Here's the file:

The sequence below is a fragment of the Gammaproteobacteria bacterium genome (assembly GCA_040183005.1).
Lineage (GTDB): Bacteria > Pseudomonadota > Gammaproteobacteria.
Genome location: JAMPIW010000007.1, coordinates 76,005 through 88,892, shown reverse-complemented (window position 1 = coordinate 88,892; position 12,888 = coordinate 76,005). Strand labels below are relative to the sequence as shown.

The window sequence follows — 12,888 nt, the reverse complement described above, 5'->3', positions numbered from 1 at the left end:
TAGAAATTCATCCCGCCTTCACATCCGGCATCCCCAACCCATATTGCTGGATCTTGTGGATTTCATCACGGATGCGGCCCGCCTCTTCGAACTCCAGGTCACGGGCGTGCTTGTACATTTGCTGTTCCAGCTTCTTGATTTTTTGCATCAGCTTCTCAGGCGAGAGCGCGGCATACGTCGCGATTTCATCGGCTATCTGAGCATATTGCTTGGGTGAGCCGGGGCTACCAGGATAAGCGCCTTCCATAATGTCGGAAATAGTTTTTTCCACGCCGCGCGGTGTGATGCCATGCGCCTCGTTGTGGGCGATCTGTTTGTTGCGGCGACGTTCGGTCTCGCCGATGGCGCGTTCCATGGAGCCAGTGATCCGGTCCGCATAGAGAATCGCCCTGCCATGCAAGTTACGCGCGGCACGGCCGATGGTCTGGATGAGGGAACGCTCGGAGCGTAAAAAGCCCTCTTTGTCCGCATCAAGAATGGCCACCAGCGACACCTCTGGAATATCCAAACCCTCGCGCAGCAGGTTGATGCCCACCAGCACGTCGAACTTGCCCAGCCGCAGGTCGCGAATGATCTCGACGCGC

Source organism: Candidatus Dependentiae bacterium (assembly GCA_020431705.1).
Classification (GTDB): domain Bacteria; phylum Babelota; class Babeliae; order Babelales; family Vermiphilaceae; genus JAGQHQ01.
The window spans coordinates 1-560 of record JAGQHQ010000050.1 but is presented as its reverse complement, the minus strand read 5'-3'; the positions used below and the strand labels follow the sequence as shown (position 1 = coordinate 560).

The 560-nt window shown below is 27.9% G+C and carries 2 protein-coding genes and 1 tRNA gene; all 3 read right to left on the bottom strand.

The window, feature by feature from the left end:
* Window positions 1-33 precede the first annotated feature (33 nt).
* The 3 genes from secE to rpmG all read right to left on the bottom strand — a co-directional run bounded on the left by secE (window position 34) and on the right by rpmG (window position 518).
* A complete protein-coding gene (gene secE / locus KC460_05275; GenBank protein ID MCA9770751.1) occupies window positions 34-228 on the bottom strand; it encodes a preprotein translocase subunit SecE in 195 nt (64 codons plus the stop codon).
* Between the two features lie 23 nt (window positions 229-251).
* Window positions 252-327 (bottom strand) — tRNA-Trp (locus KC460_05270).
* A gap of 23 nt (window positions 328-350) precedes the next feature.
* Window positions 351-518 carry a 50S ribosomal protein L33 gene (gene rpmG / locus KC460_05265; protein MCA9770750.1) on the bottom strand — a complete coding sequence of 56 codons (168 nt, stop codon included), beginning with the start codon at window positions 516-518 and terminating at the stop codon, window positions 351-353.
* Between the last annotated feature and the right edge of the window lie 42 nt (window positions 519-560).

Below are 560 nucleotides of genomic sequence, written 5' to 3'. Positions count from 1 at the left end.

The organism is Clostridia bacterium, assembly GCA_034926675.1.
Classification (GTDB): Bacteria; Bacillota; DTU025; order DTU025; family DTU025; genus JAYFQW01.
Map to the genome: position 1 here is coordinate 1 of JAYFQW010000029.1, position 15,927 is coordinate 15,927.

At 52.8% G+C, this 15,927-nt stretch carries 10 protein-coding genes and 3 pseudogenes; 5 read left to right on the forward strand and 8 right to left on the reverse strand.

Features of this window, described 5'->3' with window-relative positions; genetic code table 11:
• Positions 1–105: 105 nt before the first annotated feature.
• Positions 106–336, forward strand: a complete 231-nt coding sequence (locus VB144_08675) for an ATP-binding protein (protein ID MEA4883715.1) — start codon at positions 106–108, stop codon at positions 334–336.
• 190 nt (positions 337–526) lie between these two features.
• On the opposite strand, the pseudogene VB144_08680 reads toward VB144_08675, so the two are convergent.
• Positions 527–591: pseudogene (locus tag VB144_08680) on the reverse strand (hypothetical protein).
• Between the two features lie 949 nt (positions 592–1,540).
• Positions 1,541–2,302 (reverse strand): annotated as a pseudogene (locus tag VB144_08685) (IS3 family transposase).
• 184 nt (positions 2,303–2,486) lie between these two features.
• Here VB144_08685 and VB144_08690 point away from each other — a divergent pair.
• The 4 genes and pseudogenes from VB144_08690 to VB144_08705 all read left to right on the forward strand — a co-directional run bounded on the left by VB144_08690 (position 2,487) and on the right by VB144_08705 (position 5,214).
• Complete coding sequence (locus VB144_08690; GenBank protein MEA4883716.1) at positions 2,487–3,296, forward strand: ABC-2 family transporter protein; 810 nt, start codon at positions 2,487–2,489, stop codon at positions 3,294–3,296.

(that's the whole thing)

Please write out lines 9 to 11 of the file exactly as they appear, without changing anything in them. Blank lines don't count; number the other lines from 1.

The 560-nt window shown below is 27.9% G+C and carries 2 protein-coding genes and 1 tRNA gene; all 3 read right to left on the bottom strand.

The window, feature by feature from the left end:
* Window positions 1-33 precede the first annotated feature (33 nt).